The Government’s being urged not to overdo it, as it changes the law to require financial services dispute resolution schemes to up their reporting to regulators.
The Financial Services Legislation Amendment Bill, which is before a select committee, proposes requiring dispute resolution schemes to report individual “material complaint[s]” to the likes of the Commerce Commission or Financial Markets Authority (FMA).
Currently, dispute resolution schemes only have to report to a regulator if they see a “series of material complaints”.
The Insurance and Financial Services Ombudsman Scheme wants the language in the new legislation to be toned down so that reporting would only need to occur if a scheme receives a material complaint that contributes towards a series of similar complaints, or if the complaint reflects a “systemic issue”.
In its submission on the Bill, it says the proposed new wording means schemes would have to report to the regulator “in circumstances where the complaint has no wider ramifications”.
“This could undermine the relationship of trust required of an ADR [alternative disputes resolution] Scheme and its Participants for co-operation to achieve the best outcomes for consumers.”
The other three schemes - the Banking Ombudsman Scheme, Financial Services Complaints Ltd and Financial Dispute Resolution Service - share the same sentiment and believe the wording in the proposed law could be re-worded to make it more effective.
All financial service providers have to be part of a scheme, but can choose which one they become a fee paying member of.
The Banking Ombudsman Scheme, in its submission, goes on to explain: “Many complaints we receive allege that a scheme participant has contravened the law in some material respect.
“If schemes were required to report all possible contraventions, this would mean reporting a significant proportion of our cases.
“As currently proposed, section 67 would create an unnecessary burden for regulators – as well as being burdensome for schemes themselves.
“Confidentiality is one of the cornerstones of our current system. We are concerned that any significant change to the reporting threshold could impact negatively on the level of cooperation in the current process.
“Participants may become less willing to openly acknowledge and apologise for any alleged wrongdoing. It may result in participants taking a more defensive and adversarial approach, and hinder our ability to deliver fair, simple and speedy dispute resolution.”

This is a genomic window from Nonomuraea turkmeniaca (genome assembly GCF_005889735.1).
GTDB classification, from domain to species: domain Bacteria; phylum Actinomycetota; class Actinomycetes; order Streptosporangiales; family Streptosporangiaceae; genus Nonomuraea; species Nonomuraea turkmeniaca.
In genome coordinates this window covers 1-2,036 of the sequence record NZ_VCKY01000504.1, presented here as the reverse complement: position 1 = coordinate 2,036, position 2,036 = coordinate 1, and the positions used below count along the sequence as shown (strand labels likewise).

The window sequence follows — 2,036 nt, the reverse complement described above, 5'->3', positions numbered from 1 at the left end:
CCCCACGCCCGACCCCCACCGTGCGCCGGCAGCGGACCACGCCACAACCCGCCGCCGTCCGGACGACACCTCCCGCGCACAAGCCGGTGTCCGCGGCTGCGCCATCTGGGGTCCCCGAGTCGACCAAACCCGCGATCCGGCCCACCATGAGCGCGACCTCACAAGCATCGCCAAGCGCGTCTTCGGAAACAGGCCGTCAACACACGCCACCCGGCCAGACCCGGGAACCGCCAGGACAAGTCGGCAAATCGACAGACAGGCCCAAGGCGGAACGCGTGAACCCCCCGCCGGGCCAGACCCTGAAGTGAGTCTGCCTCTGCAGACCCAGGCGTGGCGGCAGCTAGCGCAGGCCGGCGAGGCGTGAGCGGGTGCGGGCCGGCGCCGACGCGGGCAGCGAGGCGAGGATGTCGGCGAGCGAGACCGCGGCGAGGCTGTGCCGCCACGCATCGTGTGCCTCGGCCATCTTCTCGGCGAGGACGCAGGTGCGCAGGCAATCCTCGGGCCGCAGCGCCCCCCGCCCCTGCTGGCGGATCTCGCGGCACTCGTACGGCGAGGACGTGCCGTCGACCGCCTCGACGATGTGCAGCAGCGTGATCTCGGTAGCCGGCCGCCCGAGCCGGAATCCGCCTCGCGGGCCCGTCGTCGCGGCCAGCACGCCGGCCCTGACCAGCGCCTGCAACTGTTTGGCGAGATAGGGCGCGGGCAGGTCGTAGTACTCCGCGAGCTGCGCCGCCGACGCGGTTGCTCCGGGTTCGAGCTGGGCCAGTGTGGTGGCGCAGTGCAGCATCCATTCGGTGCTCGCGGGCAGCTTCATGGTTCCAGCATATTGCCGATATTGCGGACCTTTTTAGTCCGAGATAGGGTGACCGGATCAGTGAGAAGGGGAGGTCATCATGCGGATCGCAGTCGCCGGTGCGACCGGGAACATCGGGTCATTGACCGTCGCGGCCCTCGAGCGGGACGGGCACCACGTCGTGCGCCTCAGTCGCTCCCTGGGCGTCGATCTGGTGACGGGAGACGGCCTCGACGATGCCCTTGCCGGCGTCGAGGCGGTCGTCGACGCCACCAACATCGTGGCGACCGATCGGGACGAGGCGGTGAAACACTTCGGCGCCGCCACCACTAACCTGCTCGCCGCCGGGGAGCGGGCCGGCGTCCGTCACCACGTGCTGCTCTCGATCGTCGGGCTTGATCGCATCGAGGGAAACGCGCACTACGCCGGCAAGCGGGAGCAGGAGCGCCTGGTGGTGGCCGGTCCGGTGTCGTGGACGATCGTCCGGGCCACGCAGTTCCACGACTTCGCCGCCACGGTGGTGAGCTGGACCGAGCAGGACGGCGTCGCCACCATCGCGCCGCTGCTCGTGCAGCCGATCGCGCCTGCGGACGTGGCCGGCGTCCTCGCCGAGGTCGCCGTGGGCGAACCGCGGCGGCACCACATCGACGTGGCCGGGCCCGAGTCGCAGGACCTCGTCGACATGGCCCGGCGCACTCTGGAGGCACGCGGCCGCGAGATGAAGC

The Insurance Council of New Zealand (the industry body that represents general insurers) in its submission makes the additional point: “In negotiating settlements there tends to be not insignificant room for movement between both parties in terms of settlement offers and acceptances that are on the table.
“Financial service providers may be less liberal with settlement offers to complainants if the provider knows there is one or potentially two additional costly and time-consuming processes to proceed through once the individual complainant’s financial loss has been compensated for.”
It also says: “The schemes are separate businesses in competition with each other. This means there is a risk of different approaches being taken by different schemes in determining whether a potential legislation breach has been made out.
“There are risks of both a theoretical disincentive to full, free and frank reporting to FMA for competitive reasons or conversely excessive disclosure to avoid any non-compliance.”
The New Zealand Bankers’ Association, in its submission simply “questions the appropriateness of this obligation, given the highly regulated nature of the entities that will be subject to s 67 and the additional strain that the obligation will impose on DRSs [Dispute Resolution Schemes]”.
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